Bradford Council has been urged to stop Keighley being the 'forgotten town' and to scrap plans to close its tip.
The closure of the Royd Ings Avenue household waste recycling centre has been suggested in Bradford Council’s upcoming 2023/24 budget.
The Council has argued that the closure is needed to cut costs, but the proposal has been met with a huge response from Keighley residents, many furious that the town will lose such a key facility.
A decision on the budget, including the possible tip closure, will be made next month.
A petition signed by thousands of residents opposing the tip closure was presented to Bradford Council last night (Tuesday 24th January).
Initially the petition had not been accepted by the Council, with officers arguing that although there had been thousands of names, there were no actual signatures. But after efforts were made to right this, the Council agreed to hear the petition at a meeting on Tuesday.
Laura Kelly presented the petition, saying: “Keighley is a wonderful town, a wonderful youthful small town with a resilient, united community.”
She began to criticise the Council for not allowing the petition to go before the Council, saying: “Despite the petition having over 7,000 signatures, Bradford Council, with its antiquated systems, saw fit not to..”
Lord Mayor Martin Love interrupted her to point out that the Council was hearing the petition.
Mrs Kelly continued: “Perhaps if the leaders went to Keighley they would realise the people were real people who I speak to every day.
“They are real and their concerns are real – every single one of them are real.”
She praised Keighley MP Robbie Moore for taking the petition to Parliament.
She continued: “Out of eight possible sites they chose a site in Keighley. It is déjà vu.
“There were 90 sites to place an incinerator, and Bradford Council placed it in Keighley.”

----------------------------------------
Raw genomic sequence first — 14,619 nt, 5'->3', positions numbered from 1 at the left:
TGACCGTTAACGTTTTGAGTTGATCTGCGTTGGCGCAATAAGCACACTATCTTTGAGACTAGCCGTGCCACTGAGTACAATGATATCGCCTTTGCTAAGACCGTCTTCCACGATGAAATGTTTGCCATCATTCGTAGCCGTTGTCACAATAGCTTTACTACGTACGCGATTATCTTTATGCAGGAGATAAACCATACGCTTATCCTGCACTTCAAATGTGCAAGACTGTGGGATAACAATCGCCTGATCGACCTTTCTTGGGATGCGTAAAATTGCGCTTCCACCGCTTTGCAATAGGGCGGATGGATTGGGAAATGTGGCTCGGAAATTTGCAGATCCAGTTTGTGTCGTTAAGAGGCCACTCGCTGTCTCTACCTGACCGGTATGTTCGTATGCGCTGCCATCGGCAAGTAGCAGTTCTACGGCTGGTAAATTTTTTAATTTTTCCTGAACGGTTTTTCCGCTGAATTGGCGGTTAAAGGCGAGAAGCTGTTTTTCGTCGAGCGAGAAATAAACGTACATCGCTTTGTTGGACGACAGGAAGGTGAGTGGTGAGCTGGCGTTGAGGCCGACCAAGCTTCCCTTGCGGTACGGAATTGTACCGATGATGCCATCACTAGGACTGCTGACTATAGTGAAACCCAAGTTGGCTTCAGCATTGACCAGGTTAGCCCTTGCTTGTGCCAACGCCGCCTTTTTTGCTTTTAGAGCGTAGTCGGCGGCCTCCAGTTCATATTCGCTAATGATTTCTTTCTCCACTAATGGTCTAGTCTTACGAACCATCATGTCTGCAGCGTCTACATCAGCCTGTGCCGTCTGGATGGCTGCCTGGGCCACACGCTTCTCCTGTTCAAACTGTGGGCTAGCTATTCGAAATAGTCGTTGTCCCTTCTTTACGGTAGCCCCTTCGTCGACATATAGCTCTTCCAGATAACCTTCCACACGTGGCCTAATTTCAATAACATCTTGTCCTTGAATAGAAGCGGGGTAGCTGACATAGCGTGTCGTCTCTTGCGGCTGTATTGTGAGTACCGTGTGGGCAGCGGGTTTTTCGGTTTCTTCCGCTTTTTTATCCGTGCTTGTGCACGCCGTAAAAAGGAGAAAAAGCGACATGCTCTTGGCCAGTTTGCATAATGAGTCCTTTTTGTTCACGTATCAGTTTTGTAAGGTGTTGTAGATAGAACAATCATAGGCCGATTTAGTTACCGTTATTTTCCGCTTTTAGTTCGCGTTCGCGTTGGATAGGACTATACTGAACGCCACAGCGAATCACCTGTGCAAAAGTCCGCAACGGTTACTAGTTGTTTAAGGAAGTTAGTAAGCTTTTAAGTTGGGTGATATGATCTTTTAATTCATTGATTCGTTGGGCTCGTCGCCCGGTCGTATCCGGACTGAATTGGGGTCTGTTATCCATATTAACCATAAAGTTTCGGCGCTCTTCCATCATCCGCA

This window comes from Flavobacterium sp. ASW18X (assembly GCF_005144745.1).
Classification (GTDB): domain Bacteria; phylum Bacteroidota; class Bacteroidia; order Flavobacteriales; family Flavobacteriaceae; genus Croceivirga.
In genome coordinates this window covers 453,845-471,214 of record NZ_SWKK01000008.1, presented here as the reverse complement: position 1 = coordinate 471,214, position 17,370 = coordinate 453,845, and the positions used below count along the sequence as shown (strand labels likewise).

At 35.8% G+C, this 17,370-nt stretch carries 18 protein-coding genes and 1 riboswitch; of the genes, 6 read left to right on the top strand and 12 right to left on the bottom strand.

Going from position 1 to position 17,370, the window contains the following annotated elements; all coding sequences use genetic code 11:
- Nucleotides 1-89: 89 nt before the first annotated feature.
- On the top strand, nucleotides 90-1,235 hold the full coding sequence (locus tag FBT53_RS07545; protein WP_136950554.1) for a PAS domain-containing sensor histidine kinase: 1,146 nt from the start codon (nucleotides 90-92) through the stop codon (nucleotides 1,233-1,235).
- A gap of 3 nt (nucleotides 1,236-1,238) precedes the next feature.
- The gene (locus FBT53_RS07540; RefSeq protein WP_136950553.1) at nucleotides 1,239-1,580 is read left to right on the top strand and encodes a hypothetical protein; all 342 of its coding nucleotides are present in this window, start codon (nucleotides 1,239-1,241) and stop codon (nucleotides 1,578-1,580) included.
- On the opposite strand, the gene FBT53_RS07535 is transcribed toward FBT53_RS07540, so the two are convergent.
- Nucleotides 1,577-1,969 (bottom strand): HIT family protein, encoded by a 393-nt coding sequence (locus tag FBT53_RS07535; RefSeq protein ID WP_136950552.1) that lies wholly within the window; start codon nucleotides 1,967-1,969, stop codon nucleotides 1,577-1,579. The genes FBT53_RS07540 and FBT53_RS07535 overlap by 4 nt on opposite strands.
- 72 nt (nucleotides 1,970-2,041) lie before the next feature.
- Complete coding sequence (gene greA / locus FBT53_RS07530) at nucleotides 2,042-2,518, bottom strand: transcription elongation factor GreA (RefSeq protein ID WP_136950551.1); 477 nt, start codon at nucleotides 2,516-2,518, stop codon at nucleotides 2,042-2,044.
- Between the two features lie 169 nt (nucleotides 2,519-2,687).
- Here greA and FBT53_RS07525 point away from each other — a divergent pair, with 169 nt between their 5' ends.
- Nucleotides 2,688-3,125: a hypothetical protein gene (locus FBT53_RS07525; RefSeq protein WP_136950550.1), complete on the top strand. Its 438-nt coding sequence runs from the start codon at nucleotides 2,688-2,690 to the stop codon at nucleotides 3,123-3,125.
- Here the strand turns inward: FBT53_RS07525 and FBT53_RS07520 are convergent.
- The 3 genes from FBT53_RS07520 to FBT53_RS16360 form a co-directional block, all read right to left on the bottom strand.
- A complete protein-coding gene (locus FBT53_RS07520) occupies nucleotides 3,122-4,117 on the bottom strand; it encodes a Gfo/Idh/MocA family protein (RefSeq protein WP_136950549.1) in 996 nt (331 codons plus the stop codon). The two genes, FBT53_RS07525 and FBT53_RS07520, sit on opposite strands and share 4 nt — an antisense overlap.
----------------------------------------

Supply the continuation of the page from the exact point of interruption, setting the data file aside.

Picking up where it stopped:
She was referring to a planning application by Bingley based Endless Energy (Keighley) to build an incinerator in Marley. The plans were approved by Bradford Council, and subsequently the Environment Agency, several years ago, although no work on the facility has started.
Mrs Kelly said the tip was so busy that there were regularly queues to get in.
Referring to the waste deposited at the tip she said: “Where will it go – on our streets, through fly tipping this may well cause.
“Closure of the tip will cause people like me to travel as far as Bradford and Ilkley.”
She said the Sugden End tip, on the outskirts of Keighley, was “full to bursting.”
She urged the Council to keep the tip open, adding: “I hope Keighley will no longer be the forgotten town.”
The Council voted for the petition to be presented to a future meeting of the Council’s Executive.
Among those objecting to the tip closure is environmental group the Aire Rivers Trust. In a letter responding to the budget consultation, the Trust raises concerns that residents will resort to fly tipping if the tip is shut.
It adds: “In 2020, the Aire Rivers Trust cleared one of the district’s worst spots for fly tipping from an area of unadopted land along North Beck in Keighley.
“Over five tons of refuse was cleared using funding raised by the Trust and a fence erected to protect the land. This site was an isolated section of stream banking that had been habitually used by fly tippers and illegal waste traders for many years.
“It would be a great shame to see the work of our charity and its volunteers undermined by an increase in fly tipping. This will surely be the result of the closure of Keighley Household Waste Recycling Centre.”
The potential closure was discussed at a meeting of the Council’s Regeneration and Environment Scrutiny Committee last week.
The Council’s waste team presented a report into the District Household Waste service.
Members heard that the Keighley tip was visited on average 281 times a day.
The busiest day was Sunday, with an average of 469 cars visiting every Sunday.
Richard Galthen, principal officer for waste services, said the team was asked to identify where savings could be made in the service. Closing the Keighley tip was the easiest way to make savings, he said.
Members asked why that tip had been chosen when it was the fourth busiest tip in the district.
He said operational costs were high at the tip – its smaller size meant electric compacting skips were needed. The existing ones were at the end of their operational life, and would each cost around £40,000 to replace.
The tip’s surface also needed expensive repairs, he claimed.
Although the household waste site would close, the neighbouring transfer loading station, which includes the weighbridge, would remain operational.
Councillor Marcus Dearden (Lab, Bingley) asked whether other options had been considered – such as closing tips on less busy days (Thursday and Friday).
Mr Galthen said staff contracts were Monday to Friday, with weekends classed as overtime.
It would be difficult to change these contracts to Saturday to Wednesday shifts.
Cllr Dearden replied: “We run a seven-day service but our staff are on a five day contract? Should we not have dealt with this issue before now?”